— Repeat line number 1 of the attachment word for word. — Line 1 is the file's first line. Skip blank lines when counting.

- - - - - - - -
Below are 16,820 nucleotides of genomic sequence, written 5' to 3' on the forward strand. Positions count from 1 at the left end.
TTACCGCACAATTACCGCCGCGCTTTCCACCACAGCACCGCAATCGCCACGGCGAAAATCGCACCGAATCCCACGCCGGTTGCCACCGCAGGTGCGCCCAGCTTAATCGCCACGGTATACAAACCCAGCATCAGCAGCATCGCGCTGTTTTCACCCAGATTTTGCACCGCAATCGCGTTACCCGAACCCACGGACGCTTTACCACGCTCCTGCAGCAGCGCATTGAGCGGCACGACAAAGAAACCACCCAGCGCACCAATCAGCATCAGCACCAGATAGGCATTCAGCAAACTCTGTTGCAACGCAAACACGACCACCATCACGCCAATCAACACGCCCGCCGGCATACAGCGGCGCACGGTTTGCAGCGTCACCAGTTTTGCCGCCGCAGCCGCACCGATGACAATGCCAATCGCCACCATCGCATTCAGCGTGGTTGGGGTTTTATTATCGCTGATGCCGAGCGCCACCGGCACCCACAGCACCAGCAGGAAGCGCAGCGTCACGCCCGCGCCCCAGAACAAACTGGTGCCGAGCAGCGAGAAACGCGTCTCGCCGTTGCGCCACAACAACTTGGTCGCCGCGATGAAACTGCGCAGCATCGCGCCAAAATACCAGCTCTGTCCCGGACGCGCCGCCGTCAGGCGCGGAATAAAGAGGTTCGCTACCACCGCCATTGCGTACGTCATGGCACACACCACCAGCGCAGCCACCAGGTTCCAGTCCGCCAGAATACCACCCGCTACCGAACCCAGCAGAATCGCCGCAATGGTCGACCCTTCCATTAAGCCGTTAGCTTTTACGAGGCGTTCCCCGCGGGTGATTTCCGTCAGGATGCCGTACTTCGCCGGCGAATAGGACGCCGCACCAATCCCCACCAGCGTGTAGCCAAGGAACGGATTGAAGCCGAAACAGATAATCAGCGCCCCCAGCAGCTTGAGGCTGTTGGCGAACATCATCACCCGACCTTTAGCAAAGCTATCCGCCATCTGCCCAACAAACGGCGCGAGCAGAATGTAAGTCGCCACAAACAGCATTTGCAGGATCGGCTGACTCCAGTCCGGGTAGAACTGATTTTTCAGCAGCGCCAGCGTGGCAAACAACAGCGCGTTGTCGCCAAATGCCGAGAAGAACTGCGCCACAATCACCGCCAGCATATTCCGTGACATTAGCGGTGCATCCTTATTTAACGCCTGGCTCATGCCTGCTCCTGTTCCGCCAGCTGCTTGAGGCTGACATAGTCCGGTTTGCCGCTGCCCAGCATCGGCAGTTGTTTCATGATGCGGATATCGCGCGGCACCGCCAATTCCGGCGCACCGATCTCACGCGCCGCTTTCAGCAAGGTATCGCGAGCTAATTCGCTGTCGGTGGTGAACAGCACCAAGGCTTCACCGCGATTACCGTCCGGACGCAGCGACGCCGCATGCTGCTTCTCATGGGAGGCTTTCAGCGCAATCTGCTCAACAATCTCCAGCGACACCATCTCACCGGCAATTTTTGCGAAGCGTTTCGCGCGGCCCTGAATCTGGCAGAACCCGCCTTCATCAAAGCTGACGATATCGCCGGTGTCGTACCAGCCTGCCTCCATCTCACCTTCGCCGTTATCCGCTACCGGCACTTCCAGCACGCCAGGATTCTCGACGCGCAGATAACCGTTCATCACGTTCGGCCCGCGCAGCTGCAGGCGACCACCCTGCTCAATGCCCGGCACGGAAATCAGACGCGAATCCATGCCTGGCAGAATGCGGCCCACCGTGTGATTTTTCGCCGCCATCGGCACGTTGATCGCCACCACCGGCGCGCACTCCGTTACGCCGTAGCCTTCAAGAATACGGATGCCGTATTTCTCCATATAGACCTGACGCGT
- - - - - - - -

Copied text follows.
Below are 16,820 nucleotides of genomic sequence, written 5' to 3' on the forward strand. Positions count from 1 at the left end.